Big Bang EHR Go-lives are Over, Market Slows
Most HCOs have chosen their preferred EHR and gone live. Moving forward, HCOs will not tackle PHM in the same manner they did with EHR installs i.e., big bang. Projects will be smaller and slowly scale with experience putting the hurt on many vendors’ balance sheets but the real pain will be felt by EHR consultants/integrators. But everything has a silver lining and change management consultancies will flourish.
Biggest M&A News of the Year – Allscripts Goes Private
Slowing healthcare IT spending will lead to further IT vendor consolidation. Allscripts becomes biggest casualty as population health and overseas sales revenues & bookings are not enough to offset lagging sales from core EHR markets and they are taken private by PE firm.
Forty Percent of ACOs Adopt New “Post-Portal” Tools, but Still Fail to Craft Global Engagement Strategy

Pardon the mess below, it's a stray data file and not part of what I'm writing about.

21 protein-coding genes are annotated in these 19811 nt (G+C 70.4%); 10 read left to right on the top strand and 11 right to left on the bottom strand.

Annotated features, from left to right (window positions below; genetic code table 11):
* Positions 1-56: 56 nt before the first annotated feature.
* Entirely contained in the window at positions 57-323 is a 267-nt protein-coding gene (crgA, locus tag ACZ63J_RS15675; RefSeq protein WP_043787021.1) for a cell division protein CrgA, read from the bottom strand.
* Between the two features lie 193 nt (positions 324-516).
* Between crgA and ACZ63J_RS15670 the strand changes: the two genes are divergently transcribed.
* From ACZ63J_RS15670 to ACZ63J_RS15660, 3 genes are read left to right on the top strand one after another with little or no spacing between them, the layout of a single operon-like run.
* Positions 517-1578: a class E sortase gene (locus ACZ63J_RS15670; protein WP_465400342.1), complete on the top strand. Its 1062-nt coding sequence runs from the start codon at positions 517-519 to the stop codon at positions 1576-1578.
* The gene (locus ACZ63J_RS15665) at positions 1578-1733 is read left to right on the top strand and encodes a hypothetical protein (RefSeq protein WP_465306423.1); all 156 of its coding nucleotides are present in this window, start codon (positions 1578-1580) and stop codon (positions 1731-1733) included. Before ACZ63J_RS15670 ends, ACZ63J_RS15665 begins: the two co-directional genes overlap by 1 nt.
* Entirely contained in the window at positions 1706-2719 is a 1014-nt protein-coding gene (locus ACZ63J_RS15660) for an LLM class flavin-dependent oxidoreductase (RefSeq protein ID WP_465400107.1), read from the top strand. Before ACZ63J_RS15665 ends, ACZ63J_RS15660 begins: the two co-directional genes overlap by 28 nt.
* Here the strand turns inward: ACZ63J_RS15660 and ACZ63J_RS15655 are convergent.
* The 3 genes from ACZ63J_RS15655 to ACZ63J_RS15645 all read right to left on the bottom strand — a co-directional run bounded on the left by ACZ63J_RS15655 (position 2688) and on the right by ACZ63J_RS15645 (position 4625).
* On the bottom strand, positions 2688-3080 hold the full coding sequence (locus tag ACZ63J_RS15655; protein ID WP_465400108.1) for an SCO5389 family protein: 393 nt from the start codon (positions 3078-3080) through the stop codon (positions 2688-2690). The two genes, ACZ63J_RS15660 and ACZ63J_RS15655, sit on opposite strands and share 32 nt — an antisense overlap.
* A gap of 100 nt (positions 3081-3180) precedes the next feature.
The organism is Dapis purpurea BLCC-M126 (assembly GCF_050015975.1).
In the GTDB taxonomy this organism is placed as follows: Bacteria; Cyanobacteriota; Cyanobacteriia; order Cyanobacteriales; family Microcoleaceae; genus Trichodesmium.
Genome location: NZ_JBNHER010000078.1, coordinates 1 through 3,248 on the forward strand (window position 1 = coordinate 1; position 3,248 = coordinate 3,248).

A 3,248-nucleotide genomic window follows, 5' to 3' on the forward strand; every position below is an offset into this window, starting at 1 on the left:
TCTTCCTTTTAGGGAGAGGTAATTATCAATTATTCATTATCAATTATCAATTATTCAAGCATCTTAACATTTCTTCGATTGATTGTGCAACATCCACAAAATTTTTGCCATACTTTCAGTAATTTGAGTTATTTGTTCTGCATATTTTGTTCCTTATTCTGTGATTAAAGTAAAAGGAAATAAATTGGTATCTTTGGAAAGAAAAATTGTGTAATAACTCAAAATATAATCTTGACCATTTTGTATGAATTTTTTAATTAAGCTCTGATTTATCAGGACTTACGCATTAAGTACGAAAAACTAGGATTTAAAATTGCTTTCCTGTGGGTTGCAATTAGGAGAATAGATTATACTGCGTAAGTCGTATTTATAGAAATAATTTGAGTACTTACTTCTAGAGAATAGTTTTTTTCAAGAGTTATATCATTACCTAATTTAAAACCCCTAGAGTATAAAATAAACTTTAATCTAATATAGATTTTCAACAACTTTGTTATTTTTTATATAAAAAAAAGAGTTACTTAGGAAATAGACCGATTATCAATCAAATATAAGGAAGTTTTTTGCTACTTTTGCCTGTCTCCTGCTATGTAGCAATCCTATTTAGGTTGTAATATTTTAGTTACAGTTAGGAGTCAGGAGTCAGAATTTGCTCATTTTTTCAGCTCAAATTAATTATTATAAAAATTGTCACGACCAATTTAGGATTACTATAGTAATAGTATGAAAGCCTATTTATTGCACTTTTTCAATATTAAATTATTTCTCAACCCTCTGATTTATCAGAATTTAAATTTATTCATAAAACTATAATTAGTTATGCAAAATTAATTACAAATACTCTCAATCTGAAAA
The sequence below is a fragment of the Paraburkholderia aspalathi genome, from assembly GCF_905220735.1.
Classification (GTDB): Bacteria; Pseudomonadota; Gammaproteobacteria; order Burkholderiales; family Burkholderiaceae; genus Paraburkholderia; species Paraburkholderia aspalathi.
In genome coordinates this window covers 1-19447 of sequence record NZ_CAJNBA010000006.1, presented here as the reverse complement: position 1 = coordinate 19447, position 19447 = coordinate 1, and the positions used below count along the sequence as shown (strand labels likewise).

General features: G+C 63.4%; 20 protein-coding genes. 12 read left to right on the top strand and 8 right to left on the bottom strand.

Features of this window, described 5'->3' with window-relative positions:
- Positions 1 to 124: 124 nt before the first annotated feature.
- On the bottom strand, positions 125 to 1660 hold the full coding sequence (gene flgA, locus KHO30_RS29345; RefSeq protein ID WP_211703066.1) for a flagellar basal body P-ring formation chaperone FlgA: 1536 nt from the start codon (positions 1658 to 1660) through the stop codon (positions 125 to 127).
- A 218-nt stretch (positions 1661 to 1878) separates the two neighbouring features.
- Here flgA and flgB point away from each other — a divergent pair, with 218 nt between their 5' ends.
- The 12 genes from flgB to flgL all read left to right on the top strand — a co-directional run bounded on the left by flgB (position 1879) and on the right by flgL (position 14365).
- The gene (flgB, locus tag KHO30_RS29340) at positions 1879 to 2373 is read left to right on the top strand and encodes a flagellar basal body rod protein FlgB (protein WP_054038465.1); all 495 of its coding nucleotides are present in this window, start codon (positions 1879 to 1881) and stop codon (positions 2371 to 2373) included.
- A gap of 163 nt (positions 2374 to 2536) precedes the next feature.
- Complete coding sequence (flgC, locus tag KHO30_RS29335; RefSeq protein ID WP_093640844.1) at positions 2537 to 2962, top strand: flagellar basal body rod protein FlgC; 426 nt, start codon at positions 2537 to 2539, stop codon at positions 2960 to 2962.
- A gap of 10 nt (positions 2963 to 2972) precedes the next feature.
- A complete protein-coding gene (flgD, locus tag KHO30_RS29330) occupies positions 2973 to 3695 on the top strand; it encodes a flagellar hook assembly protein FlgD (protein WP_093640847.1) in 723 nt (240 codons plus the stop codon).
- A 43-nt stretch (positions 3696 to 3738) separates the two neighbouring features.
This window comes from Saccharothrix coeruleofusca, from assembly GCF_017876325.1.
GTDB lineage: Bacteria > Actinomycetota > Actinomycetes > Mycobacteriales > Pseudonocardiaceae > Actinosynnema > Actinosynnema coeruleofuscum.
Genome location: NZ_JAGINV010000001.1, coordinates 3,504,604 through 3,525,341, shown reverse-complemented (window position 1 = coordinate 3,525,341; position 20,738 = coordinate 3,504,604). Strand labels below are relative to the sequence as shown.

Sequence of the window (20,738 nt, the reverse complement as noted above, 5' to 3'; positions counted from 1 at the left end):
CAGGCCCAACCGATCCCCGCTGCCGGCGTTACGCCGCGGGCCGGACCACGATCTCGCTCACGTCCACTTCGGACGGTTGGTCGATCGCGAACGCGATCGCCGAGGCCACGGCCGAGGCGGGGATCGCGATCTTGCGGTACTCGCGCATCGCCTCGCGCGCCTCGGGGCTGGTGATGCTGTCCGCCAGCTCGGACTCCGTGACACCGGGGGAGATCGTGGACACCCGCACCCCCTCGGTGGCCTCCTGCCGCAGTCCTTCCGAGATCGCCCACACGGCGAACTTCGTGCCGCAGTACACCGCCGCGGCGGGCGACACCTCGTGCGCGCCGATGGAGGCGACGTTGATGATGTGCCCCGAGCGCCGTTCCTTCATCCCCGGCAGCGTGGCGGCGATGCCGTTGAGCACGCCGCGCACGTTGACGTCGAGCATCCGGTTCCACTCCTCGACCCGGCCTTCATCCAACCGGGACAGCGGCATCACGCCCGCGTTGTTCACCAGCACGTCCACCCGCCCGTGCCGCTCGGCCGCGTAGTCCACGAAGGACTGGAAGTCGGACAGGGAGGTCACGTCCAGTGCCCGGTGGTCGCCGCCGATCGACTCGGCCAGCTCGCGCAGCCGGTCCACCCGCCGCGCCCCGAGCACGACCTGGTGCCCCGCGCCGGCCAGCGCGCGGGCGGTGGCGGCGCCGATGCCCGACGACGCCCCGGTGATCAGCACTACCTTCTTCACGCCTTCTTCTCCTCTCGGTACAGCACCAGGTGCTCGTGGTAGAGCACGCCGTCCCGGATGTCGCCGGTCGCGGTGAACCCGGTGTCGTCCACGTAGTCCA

Smart care plans, telemonitoring and telehealth programs, custom disease management apps will move past the pilot phase next year at leading healthcare organizations (HCOs). However, even advanced HCOs will trip or skip over forming a broader strategy for patient data mgmt, setup of longitudinal records, and creating a unified experience for the patient. This will result in less than stellar patient experiences and subsequently compromised consumer reviews.
CommonWell Must Scale in 2015 to Survive